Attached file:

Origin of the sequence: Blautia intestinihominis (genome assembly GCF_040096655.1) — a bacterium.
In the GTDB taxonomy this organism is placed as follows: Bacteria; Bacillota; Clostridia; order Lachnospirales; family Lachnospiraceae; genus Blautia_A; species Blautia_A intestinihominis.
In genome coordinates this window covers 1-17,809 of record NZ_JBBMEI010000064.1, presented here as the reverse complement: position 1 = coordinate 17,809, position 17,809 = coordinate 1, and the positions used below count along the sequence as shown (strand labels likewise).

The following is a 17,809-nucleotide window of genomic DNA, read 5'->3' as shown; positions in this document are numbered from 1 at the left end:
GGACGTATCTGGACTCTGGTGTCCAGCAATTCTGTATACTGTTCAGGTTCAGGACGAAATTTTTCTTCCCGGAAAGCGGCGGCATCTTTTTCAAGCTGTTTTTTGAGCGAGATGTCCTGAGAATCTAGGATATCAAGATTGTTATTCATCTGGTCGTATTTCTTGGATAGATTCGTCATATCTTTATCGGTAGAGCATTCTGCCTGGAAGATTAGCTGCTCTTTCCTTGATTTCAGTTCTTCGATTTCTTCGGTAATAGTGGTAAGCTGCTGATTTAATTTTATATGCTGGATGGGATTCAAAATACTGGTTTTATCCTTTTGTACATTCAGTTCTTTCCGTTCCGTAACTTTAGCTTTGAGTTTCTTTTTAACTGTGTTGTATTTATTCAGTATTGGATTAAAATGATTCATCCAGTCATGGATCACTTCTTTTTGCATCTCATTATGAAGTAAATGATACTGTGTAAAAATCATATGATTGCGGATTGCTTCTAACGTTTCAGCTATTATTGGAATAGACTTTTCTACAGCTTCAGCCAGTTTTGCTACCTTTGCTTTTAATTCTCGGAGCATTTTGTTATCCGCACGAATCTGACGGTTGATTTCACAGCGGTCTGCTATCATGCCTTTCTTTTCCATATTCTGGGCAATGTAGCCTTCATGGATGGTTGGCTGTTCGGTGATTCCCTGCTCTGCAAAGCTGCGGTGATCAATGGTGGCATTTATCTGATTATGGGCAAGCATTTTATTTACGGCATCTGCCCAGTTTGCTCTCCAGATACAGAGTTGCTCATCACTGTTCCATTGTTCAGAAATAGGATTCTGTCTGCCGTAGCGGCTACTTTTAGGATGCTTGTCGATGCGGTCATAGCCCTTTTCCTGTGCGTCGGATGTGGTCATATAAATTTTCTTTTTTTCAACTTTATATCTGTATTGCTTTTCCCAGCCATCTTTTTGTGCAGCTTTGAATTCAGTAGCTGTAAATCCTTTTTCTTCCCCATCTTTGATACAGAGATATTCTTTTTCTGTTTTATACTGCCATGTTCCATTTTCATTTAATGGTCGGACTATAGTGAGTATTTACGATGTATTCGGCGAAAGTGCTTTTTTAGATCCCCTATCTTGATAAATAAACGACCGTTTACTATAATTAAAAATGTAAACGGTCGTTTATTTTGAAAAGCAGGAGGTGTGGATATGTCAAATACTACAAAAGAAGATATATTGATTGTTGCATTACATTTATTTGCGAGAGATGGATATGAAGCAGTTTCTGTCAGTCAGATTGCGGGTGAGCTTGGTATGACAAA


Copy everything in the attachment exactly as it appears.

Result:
Origin of the sequence: Blautia intestinihominis (genome assembly GCF_040096655.1) — a bacterium.
In the GTDB taxonomy this organism is placed as follows: Bacteria; Bacillota; Clostridia; order Lachnospirales; family Lachnospiraceae; genus Blautia_A; species Blautia_A intestinihominis.
In genome coordinates this window covers 1-17,809 of record NZ_JBBMEI010000064.1, presented here as the reverse complement: position 1 = coordinate 17,809, position 17,809 = coordinate 1, and the positions used below count along the sequence as shown (strand labels likewise).

The following is a 17,809-nucleotide window of genomic DNA, read 5'->3' as shown; positions in this document are numbered from 1 at the left end:
GGACGTATCTGGACTCTGGTGTCCAGCAATTCTGTATACTGTTCAGGTTCAGGACGAAATTTTTCTTCCCGGAAAGCGGCGGCATCTTTTTCAAGCTGTTTTTTGAGCGAGATGTCCTGAGAATCTAGGATATCAAGATTGTTATTCATCTGGTCGTATTTCTTGGATAGATTCGTCATATCTTTATCGGTAGAGCATTCTGCCTGGAAGATTAGCTGCTCTTTCCTTGATTTCAGTTCTTCGATTTCTTCGGTAATAGTGGTAAGCTGCTGATTTAATTTTATATGCTGGATGGGATTCAAAATACTGGTTTTATCCTTTTGTACATTCAGTTCTTTCCGTTCCGTAACTTTAGCTTTGAGTTTCTTTTTAACTGTGTTGTATTTATTCAGTATTGGATTAAAATGATTCATCCAGTCATGGATCACTTCTTTTTGCATCTCATTATGAAGTAAATGATACTGTGTAAAAATCATATGATTGCGGATTGCTTCTAACGTTTCAGCTATTATTGGAATAGACTTTTCTACAGCTTCAGCCAGTTTTGCTACCTTTGCTTTTAATTCTCGGAGCATTTTGTTATCCGCACGAATCTGACGGTTGATTTCACAGCGGTCTGCTATCATGCCTTTCTTTTCCATATTCTGGGCAATGTAGCCTTCATGGATGGTTGGCTGTTCGGTGATTCCCTGCTCTGCAAAGCTGCGGTGATCAATGGTGGCATTTATCTGATTATGGGCAAGCATTTTATTTACGGCATCTGCCCAGTTTGCTCTCCAGATACAGAGTTGCTCATCACTGTTCCATTGTTCAGAAATAGGATTCTGTCTGCCGTAGCGGCTACTTTTAGGATGCTTGTCGATGCGGTCATAGCCCTTTTCCTGTGCGTCGGATGTGGTCATATAAATTTTCTTTTTTTCAACTTTATATCTGTATTGCTTTTCCCAGCCATCTTTTTGTGCAGCTTTGAATTCAGTAGCTGTAAATCCTTTTTCTTCCCCATCTTTGATACAGAGATATTCTTTTTCTGTTTTATACTGCCATGTTCCATTTTCATTTAATGGTCGGACTATAGTGAGTATTTACGATGTATTCGGCGAAAGTGCTTTTTTAGATCCCCTATCTTGATAAATAAACGACCGTTTACTATAATTAAAAATGTAAACGGTCGTTTATTTTGAAAAGCAGGAGGTGTGGATATGTCAAATACTACAAAAGAAGATATATTGATTGTTGCATTACATTTATTTGCGAGAGATGGATATGAAGCAGTTTCTGTCAGTCAGATTGCGGGTGAGCTTGGTATGACAAA